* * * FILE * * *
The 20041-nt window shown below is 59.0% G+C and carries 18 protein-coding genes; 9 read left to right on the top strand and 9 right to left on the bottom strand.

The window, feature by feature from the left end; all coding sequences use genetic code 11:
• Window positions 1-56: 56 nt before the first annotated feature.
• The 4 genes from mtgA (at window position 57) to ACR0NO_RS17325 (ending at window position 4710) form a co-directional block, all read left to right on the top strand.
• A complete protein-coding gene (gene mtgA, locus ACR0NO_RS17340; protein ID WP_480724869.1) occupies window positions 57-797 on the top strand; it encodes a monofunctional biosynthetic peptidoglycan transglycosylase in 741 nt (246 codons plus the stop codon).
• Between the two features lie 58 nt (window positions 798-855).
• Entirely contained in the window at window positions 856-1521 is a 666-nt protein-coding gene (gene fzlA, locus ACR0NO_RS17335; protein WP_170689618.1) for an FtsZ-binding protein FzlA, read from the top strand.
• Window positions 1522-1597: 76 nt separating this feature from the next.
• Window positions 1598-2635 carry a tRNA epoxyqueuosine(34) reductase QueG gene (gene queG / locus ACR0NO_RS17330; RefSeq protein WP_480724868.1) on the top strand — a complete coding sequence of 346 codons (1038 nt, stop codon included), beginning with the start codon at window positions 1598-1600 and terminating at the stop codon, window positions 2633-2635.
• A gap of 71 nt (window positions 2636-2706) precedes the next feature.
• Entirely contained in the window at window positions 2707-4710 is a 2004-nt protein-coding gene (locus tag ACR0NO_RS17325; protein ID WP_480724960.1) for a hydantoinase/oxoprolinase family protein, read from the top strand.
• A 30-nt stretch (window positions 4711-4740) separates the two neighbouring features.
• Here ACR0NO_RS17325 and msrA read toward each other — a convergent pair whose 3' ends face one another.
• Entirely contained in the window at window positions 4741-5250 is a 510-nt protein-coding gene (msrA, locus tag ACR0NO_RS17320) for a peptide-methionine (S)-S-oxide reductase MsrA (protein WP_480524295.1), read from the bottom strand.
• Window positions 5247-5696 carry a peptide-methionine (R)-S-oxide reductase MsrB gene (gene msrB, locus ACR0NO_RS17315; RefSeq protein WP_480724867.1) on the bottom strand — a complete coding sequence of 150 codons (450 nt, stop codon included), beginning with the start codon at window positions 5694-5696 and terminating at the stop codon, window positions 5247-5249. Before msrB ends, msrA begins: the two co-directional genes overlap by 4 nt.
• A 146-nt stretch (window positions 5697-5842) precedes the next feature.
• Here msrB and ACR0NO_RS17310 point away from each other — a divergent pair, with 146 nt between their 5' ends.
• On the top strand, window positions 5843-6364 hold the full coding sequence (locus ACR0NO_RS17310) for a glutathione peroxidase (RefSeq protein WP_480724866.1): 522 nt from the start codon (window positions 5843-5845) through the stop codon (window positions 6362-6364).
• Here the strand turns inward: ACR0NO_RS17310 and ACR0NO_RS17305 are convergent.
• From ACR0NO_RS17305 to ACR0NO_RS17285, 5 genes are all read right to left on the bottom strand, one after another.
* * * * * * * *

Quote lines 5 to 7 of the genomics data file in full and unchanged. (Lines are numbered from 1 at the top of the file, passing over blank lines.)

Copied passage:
• A complete protein-coding gene (gene mtgA, locus ACR0NO_RS17340; protein ID WP_480724869.1) occupies window positions 57-797 on the top strand; it encodes a monofunctional biosynthetic peptidoglycan transglycosylase in 741 nt (246 codons plus the stop codon).
• Between the two features lie 58 nt (window positions 798-855).
• Entirely contained in the window at window positions 856-1521 is a 666-nt protein-coding gene (gene fzlA, locus ACR0NO_RS17335; protein WP_170689618.1) for an FtsZ-binding protein FzlA, read from the top strand.